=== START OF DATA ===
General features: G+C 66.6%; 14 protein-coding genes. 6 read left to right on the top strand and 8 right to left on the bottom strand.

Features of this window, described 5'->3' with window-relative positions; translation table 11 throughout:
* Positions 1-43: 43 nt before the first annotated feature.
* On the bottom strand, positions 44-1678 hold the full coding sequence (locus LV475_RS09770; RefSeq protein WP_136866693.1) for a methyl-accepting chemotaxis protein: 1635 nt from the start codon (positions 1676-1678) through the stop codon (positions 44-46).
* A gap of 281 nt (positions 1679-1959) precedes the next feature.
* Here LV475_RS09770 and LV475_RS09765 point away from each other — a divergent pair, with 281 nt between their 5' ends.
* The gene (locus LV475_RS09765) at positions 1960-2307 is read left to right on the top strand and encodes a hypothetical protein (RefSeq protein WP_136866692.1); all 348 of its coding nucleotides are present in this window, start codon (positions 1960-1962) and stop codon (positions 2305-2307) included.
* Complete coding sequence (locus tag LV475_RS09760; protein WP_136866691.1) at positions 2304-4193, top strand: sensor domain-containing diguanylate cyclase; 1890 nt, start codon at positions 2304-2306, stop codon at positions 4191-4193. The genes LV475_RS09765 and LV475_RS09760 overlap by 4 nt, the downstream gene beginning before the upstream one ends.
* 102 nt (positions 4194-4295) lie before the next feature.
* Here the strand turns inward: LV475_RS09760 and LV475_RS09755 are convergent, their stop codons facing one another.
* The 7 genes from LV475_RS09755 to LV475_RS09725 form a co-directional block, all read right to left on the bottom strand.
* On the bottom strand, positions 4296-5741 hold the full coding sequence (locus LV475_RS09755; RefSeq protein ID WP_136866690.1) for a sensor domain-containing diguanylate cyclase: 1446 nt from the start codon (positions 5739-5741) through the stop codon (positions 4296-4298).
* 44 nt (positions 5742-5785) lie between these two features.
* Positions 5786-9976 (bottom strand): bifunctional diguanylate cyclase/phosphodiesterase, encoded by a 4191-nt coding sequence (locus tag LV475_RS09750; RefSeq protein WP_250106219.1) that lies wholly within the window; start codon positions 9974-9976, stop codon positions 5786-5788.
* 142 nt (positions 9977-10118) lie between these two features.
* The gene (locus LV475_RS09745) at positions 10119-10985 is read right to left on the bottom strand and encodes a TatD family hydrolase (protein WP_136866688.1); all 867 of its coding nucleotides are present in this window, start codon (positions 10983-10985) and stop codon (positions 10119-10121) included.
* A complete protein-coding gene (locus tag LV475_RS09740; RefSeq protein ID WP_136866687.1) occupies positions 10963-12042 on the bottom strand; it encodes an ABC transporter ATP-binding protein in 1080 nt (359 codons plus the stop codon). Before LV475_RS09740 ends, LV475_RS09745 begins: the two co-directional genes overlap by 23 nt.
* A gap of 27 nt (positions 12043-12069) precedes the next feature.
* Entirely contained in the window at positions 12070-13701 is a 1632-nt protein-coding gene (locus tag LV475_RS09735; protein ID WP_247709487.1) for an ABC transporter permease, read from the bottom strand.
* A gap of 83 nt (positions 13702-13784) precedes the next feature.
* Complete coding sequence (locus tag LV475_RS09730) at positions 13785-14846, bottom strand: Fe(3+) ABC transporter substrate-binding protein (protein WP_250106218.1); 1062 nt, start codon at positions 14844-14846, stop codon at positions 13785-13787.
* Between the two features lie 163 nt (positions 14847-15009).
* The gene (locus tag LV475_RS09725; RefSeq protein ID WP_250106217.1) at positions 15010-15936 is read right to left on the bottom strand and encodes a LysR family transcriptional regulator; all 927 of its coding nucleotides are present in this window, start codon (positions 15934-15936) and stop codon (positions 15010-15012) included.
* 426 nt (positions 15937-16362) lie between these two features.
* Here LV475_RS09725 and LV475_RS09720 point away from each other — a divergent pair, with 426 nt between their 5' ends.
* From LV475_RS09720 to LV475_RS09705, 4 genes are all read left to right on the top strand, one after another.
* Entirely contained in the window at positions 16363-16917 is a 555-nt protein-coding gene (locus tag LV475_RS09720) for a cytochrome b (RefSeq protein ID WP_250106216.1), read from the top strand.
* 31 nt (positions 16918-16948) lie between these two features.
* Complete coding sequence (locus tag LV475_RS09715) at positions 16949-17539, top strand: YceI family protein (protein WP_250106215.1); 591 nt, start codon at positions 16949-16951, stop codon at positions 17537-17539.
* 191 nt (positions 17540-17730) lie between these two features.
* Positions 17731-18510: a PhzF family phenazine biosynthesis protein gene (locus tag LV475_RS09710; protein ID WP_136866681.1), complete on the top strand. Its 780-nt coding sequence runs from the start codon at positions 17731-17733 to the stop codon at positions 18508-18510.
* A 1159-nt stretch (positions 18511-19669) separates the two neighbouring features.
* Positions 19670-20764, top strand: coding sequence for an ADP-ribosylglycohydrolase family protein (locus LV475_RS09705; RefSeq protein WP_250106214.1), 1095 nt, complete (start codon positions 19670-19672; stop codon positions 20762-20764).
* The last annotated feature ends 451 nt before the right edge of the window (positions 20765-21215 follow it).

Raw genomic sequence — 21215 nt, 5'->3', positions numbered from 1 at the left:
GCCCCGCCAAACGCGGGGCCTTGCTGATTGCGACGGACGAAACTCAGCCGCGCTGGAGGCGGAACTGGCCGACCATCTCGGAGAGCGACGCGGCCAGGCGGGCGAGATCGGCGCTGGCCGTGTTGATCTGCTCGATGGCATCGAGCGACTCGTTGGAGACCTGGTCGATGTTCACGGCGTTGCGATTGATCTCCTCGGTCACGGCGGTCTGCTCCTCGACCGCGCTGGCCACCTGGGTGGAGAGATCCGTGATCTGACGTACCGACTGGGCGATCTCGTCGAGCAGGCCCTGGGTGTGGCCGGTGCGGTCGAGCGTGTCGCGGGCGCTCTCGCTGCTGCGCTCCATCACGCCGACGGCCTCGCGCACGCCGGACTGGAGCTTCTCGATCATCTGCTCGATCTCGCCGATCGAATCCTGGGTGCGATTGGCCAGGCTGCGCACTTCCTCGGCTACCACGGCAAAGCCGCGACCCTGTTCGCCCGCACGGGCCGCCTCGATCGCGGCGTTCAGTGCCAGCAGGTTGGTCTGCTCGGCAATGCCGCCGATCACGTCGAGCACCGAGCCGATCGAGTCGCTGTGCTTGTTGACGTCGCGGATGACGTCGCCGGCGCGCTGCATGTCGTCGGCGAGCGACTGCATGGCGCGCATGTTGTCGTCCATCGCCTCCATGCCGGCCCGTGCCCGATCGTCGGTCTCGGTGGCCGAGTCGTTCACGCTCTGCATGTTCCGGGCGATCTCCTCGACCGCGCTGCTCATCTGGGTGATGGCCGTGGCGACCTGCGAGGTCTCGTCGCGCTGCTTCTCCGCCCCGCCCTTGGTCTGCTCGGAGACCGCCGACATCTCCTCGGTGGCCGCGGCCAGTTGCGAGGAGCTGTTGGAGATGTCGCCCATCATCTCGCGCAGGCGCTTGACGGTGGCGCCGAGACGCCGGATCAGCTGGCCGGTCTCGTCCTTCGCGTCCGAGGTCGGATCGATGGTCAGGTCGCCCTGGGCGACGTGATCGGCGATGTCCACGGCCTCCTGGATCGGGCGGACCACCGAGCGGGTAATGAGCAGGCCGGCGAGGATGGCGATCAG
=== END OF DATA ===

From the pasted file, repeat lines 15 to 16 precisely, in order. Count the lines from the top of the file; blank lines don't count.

* 142 nt (positions 9977-10118) lie between these two features.
* The gene (locus LV475_RS09745) at positions 10119-10985 is read right to left on the bottom strand and encodes a TatD family hydrolase (protein WP_136866688.1); all 867 of its coding nucleotides are present in this window, start codon (positions 10983-10985) and stop codon (positions 10119-10121) included.